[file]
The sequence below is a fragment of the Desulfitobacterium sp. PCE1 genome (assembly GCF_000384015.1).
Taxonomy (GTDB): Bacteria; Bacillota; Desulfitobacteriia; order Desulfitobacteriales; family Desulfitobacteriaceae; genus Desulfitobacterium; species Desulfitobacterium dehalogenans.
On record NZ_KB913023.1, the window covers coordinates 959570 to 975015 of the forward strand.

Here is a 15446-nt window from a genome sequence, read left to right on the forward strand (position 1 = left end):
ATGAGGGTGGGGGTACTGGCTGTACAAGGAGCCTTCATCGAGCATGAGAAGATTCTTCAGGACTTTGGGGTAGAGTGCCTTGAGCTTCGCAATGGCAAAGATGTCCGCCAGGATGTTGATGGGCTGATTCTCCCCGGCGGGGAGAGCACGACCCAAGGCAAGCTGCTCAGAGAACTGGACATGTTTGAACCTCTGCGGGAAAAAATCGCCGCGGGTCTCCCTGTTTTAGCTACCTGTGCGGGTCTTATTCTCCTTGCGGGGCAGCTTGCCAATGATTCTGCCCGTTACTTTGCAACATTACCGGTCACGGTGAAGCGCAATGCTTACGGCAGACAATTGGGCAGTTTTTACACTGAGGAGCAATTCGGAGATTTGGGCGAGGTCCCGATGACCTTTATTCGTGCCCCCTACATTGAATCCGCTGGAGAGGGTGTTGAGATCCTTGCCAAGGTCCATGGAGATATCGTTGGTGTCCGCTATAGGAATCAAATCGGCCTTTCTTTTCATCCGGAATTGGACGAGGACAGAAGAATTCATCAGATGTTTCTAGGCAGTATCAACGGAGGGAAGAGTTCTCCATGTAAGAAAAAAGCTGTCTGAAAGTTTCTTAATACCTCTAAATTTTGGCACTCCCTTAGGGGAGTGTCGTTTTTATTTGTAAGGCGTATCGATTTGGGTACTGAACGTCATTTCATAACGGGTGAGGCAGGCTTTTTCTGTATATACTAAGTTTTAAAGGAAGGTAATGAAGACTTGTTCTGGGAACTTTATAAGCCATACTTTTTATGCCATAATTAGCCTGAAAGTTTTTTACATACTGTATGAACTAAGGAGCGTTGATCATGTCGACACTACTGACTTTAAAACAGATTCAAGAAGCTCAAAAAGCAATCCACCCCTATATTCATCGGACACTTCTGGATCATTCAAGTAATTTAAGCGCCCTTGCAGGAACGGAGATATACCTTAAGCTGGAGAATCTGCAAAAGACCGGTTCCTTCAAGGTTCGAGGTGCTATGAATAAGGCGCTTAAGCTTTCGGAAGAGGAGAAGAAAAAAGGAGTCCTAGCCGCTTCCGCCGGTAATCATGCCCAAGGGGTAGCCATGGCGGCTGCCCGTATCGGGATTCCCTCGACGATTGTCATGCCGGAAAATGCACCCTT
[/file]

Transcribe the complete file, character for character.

The sequence below is a fragment of the Desulfitobacterium sp. PCE1 genome (assembly GCF_000384015.1).
Taxonomy (GTDB): Bacteria; Bacillota; Desulfitobacteriia; order Desulfitobacteriales; family Desulfitobacteriaceae; genus Desulfitobacterium; species Desulfitobacterium dehalogenans.
On record NZ_KB913023.1, the window covers coordinates 959570 to 975015 of the forward strand.

Here is a 15446-nt window from a genome sequence, read left to right on the forward strand (position 1 = left end):
ATGAGGGTGGGGGTACTGGCTGTACAAGGAGCCTTCATCGAGCATGAGAAGATTCTTCAGGACTTTGGGGTAGAGTGCCTTGAGCTTCGCAATGGCAAAGATGTCCGCCAGGATGTTGATGGGCTGATTCTCCCCGGCGGGGAGAGCACGACCCAAGGCAAGCTGCTCAGAGAACTGGACATGTTTGAACCTCTGCGGGAAAAAATCGCCGCGGGTCTCCCTGTTTTAGCTACCTGTGCGGGTCTTATTCTCCTTGCGGGGCAGCTTGCCAATGATTCTGCCCGTTACTTTGCAACATTACCGGTCACGGTGAAGCGCAATGCTTACGGCAGACAATTGGGCAGTTTTTACACTGAGGAGCAATTCGGAGATTTGGGCGAGGTCCCGATGACCTTTATTCGTGCCCCCTACATTGAATCCGCTGGAGAGGGTGTTGAGATCCTTGCCAAGGTCCATGGAGATATCGTTGGTGTCCGCTATAGGAATCAAATCGGCCTTTCTTTTCATCCGGAATTGGACGAGGACAGAAGAATTCATCAGATGTTTCTAGGCAGTATCAACGGAGGGAAGAGTTCTCCATGTAAGAAAAAAGCTGTCTGAAAGTTTCTTAATACCTCTAAATTTTGGCACTCCCTTAGGGGAGTGTCGTTTTTATTTGTAAGGCGTATCGATTTGGGTACTGAACGTCATTTCATAACGGGTGAGGCAGGCTTTTTCTGTATATACTAAGTTTTAAAGGAAGGTAATGAAGACTTGTTCTGGGAACTTTATAAGCCATACTTTTTATGCCATAATTAGCCTGAAAGTTTTTTACATACTGTATGAACTAAGGAGCGTTGATCATGTCGACACTACTGACTTTAAAACAGATTCAAGAAGCTCAAAAAGCAATCCACCCCTATATTCATCGGACACTTCTGGATCATTCAAGTAATTTAAGCGCCCTTGCAGGAACGGAGATATACCTTAAGCTGGAGAATCTGCAAAAGACCGGTTCCTTCAAGGTTCGAGGTGCTATGAATAAGGCGCTTAAGCTTTCGGAAGAGGAGAAGAAAAAAGGAGTCCTAGCCGCTTCCGCCGGTAATCATGCCCAAGGGGTAGCCATGGCGGCTGCCCGTATCGGGATTCCCTCGACGATTGTCATGCCGGAAAATGCACCCTT